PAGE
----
“Standards are vital for our future,” said Dr Armen Orujyan, an internationally renowned entrepreneur and leader in science and technology innovation, who gave the opening keynote at this week’s 55th Annual Meeting of the ISO Committee on developing country matters (DEVCO).
“Technological development is going to have a massive impact on developing country economies. No longer can they hide or expect the world to share the profits. The future won’t be shared by others, but the technology itself. We want to be at the table making the critical decisions today, stop being an audience, and become a player, contributor and producer.”
Dr Orujyan, who is the founder of several organizations focused on developing STEM learning ecosystems for communities in Europe and Africa, addressed many topics related to science-driven technological innovation. He also spoke about how to overcome challenges and leverage opportunities with the support of standards, drawing attention to the critical role of standardization as a “vehicle for the rest of the world to safely arrive at a designated destination”.
The meeting, chaired by Mojdeh Rowshan Tabari, coincided with DEVCO’s 60th anniversary, marking six decades of helping developing countries increase their participation in standardization and maximize the benefits. It was an opportunity for ISO members, representatives of international organizations and regional standardization bodies to exchange experiences and best practices in support of ISO’s Strategy 2030 and the Action Plan for developing countries 2021-2025.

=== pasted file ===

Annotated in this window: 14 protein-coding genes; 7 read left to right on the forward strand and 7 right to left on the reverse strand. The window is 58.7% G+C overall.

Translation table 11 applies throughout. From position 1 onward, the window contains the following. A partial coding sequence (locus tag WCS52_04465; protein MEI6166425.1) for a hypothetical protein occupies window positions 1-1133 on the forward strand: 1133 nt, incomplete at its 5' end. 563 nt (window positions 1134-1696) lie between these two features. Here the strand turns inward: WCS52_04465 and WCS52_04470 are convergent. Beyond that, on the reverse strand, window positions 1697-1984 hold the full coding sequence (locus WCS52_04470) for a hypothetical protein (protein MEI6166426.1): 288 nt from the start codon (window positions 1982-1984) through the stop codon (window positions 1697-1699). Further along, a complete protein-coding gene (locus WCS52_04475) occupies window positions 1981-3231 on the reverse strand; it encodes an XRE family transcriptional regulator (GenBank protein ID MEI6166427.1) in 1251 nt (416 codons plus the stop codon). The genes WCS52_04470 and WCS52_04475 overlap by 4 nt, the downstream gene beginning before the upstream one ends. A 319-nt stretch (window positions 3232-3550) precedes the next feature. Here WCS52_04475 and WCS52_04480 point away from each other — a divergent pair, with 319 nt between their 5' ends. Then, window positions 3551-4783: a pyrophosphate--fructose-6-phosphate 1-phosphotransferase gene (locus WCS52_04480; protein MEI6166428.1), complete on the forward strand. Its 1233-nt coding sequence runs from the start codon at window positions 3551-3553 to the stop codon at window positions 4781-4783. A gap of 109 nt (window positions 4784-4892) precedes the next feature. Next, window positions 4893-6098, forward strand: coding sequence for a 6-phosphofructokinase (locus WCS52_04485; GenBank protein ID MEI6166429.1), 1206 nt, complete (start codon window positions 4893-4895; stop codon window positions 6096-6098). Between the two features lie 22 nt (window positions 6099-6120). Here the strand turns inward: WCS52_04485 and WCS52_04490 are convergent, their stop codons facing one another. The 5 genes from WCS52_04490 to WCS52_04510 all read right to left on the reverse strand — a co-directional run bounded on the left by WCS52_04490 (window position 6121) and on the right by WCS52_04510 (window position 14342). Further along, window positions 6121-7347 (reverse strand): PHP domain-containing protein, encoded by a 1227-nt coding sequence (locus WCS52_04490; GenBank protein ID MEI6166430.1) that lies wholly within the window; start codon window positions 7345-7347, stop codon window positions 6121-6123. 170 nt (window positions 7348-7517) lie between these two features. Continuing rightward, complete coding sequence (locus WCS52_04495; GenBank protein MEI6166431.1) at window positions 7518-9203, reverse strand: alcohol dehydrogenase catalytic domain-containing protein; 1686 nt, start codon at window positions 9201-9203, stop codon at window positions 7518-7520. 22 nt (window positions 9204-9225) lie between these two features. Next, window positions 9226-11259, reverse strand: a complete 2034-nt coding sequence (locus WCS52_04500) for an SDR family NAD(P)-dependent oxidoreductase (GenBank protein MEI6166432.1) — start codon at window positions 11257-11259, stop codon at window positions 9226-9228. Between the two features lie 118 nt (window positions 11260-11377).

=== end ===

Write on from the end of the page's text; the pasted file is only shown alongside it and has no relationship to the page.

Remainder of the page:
ISO members shared experiences on how the use of International Standards can contribute to agile policy making, enhance transparency, predictability and accountability of the regulatory process and stimulate sustainable economic growth. The DEVCO meeting was also an opportunity to learn more about the ISO Climate Action Kit, which offers practical guidance to help national standards bodies strengthen their collaboration with policy makers in support of good regulatory practices.
Attracting young people to ISO’s work was a key topic discussed at the event, as this is vital to bring creativity and innovation into standards development. Engaging the “next generation” will ensure the sustainability of the system while increasing diversity within the ISO technical community. Reinforcing this message, ISO President Eddy Njoroge said DEVCO’s new Action Plan for developing countries, and the discussions held at the event, give cause for confidence in the future.
“The theme of digitalization is growing in importance, particularly because of the dangers presented by the ‘digital divide’ – between those countries that have successfully navigated the increased use of digital technology and those that have not and are in danger of being left behind. ISO is addressing this through the Action Plan to ensure that the potential dangers will be mitigated.”
To find out more, visit the DEVCO page on ISO.org.
Learn more about this year’s ISO Week, which is being held on 20-24 September 2021.